8. Thanks for the link, Katharine.

    I've had a chair say to me:

    "Bernice, it MUST be something you're doing! I've had two of your students complain!!!!"

  9. I've stood firm on a consistent basis--with students, with colleagues, with the administration. I did it when I didn't have tenure, and I sure as shit do it now. I've thrown students out of class for acting like shitheads, I've never changed a grade, and I flunk all the plagiarists, make them sign a confession, and drop it on the dean's desk. If you want to know how I do it, just watch Frank Pemberton in action on Homicide. I'm a fucking hardass, and the students know it. It even says so on that other site that shall not be named.

    And I've only ever faced "consequences" one time in my entire career: when I hammered a student who turned out to be the president of the university's personal pet. I didn't have tenure at the time, and he really lit into me, saying that he knew that Stevie Snowflake, son of Big Donor Daddy, couldn't possibly have done what I said he had done, because Stevie was such an upright guy. I brandished the confession. He frowned. We agreed to disagree, and that was the end of it. I still got tenure.

    Oh yeah, there was one other time, when I threw a kid out of class for disruptive behavior, he tried to shoulder nudge me as we walked passed the lectern. That one made me laugh long and hard.

    Is this for everyone? I think you have to be true to your own personality. I'm pretty good at showing a tough-love version of concern in one on one situations, but I am total crap at being nice and fuzzy with them as a group. If I tried to be, I'm sure they would sniff it out as bullshit quicker than you could say "I really want you to succeed." I'm sure there are lots of people for whom the opposite is true. If that's you, you need to figure out a way to handle it that doesn't force you to play-act.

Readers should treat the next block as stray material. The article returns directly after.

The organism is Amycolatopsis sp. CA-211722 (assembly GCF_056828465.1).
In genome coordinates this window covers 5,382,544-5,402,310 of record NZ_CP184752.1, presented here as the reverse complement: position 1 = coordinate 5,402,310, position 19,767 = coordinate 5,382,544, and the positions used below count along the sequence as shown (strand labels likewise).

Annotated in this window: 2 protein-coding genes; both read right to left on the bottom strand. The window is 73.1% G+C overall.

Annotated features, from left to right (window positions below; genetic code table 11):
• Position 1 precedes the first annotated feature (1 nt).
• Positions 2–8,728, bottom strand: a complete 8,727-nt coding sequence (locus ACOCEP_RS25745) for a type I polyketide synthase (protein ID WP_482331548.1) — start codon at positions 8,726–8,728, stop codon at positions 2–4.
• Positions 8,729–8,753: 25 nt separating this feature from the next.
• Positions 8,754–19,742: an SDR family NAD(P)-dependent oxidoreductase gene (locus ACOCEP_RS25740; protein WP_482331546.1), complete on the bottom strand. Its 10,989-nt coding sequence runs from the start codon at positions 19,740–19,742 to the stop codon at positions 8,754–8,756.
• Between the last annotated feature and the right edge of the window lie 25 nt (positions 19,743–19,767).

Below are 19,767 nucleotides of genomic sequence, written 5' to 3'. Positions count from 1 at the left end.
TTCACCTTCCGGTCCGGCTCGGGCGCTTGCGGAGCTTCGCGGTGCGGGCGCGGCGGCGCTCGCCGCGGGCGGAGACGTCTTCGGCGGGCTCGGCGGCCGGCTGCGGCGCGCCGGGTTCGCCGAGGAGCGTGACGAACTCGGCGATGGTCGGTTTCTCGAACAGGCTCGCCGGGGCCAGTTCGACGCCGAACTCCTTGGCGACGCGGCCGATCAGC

But to be fair, I've never taught at a place where the customer-service paradigm dominates on the institutional side of things. The deans at my schools still talk the standards talk, even if their walk may sometimes leave a little to be desired. So I have no idea what I would have done if I'd been at a place with a different ethos.

  10. 2002, a community college in LA county. My third year there.

    I had a 24 student class that refused to work. Lazy fuckers. Terrible kids. Wouldn't work under threat of punishment. They started dropping midterm, and by the finals week I had 12 left. 6 of those kids put up the most dismal finals I've ever seen.

    6 passed out of 24, and I felt good about it, because those were the ONLY 6 worth a shit.

    One week after grades, get called in to the chair's office. My dismal class lowered my overall perecentage of passing students below an unpublicized 60% "retain and advance" number that the Dean showed me on a graph.

    I and one other instructor were not renewed on our yearly contracts, although the other guy moved to a different branch. I can assure you, he passed 60% or higher from then on.

  11. Believe it or not, I'm vaguely offended by this post. But it's not the poster's fault. He doesn't teach at the school I do.